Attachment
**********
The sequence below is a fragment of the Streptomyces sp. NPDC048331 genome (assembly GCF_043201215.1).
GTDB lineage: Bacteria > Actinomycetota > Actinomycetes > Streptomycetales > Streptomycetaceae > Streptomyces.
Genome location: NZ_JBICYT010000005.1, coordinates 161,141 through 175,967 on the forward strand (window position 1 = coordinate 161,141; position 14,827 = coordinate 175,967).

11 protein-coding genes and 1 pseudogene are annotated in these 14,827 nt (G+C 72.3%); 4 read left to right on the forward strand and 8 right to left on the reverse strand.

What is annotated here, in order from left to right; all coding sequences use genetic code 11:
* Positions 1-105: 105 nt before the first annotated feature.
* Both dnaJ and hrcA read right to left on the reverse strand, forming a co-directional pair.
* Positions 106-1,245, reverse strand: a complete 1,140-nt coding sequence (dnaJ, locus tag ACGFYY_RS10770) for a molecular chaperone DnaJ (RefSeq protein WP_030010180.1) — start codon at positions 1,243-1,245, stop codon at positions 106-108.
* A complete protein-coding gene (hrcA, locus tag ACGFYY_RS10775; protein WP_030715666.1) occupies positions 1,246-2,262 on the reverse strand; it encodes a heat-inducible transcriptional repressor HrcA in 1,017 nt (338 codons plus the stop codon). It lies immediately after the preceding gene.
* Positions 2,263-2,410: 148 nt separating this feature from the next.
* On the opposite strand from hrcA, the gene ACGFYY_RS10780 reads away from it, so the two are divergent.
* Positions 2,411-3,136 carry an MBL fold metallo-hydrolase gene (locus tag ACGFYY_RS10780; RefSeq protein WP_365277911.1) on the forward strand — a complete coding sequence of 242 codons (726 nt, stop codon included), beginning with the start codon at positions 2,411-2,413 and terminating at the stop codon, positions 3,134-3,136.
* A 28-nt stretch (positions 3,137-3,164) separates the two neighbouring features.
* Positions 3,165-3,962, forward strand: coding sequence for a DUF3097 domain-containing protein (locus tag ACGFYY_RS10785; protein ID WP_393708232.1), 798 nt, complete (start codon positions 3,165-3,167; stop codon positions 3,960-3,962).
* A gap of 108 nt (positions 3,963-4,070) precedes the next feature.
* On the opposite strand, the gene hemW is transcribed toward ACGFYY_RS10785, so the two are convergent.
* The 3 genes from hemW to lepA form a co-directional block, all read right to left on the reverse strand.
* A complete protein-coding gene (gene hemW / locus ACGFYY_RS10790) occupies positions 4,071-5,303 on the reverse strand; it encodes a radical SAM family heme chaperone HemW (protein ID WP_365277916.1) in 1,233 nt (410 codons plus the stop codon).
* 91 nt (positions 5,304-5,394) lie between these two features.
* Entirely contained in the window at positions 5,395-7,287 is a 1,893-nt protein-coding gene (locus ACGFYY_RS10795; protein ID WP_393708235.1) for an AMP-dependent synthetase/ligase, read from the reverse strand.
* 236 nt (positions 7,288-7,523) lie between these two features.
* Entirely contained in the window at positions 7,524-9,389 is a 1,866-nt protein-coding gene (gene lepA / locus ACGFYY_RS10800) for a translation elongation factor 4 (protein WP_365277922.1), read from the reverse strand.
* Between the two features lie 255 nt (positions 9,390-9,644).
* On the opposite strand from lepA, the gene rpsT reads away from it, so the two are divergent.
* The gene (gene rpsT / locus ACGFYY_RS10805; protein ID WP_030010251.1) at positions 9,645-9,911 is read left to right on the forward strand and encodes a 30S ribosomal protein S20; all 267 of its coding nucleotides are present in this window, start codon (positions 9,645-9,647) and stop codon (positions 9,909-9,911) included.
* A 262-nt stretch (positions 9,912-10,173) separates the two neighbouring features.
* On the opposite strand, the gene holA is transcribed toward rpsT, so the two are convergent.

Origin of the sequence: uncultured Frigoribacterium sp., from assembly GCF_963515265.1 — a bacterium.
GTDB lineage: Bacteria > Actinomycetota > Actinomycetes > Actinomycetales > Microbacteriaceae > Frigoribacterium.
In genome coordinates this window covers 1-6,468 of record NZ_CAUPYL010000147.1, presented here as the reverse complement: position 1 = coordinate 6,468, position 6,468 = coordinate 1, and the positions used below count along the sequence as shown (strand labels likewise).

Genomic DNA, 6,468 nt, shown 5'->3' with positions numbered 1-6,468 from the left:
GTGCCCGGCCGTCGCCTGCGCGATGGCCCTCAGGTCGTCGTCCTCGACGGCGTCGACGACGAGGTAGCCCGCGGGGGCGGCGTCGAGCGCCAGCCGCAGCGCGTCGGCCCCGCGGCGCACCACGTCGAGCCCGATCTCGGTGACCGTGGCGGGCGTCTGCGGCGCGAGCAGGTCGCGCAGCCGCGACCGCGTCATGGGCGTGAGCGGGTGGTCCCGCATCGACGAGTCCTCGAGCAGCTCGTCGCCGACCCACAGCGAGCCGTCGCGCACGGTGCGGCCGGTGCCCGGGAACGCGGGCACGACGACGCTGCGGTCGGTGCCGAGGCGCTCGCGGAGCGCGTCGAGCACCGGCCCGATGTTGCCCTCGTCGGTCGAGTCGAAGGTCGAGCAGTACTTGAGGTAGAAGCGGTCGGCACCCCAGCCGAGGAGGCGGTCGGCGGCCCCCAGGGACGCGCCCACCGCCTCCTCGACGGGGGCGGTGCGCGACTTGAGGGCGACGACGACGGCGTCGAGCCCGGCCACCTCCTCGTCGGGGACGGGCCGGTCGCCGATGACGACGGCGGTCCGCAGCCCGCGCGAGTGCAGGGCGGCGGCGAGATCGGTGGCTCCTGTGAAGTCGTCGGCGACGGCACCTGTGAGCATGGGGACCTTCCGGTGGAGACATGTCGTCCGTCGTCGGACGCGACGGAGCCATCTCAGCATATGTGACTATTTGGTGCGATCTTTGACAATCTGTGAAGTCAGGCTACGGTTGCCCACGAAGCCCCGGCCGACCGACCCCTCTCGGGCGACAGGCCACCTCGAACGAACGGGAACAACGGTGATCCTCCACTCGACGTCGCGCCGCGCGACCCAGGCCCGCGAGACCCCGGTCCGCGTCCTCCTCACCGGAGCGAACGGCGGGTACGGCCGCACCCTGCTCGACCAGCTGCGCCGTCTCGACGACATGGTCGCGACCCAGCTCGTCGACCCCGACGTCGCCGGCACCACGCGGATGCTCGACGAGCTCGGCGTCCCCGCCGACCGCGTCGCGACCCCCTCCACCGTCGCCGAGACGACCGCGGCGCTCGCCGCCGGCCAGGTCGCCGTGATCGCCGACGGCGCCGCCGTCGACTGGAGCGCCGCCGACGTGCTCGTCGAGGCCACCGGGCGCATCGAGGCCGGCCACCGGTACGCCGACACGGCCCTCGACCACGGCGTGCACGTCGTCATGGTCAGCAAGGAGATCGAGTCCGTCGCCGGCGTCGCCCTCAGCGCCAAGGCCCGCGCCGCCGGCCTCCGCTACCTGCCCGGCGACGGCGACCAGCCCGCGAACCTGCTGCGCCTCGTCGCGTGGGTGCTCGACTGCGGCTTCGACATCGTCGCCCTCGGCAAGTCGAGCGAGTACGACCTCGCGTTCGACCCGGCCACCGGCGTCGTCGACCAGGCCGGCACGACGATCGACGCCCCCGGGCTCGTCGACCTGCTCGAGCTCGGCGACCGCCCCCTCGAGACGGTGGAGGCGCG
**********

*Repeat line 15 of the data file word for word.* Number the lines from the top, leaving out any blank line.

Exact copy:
* A gap of 108 nt (positions 3,963-4,070) precedes the next feature.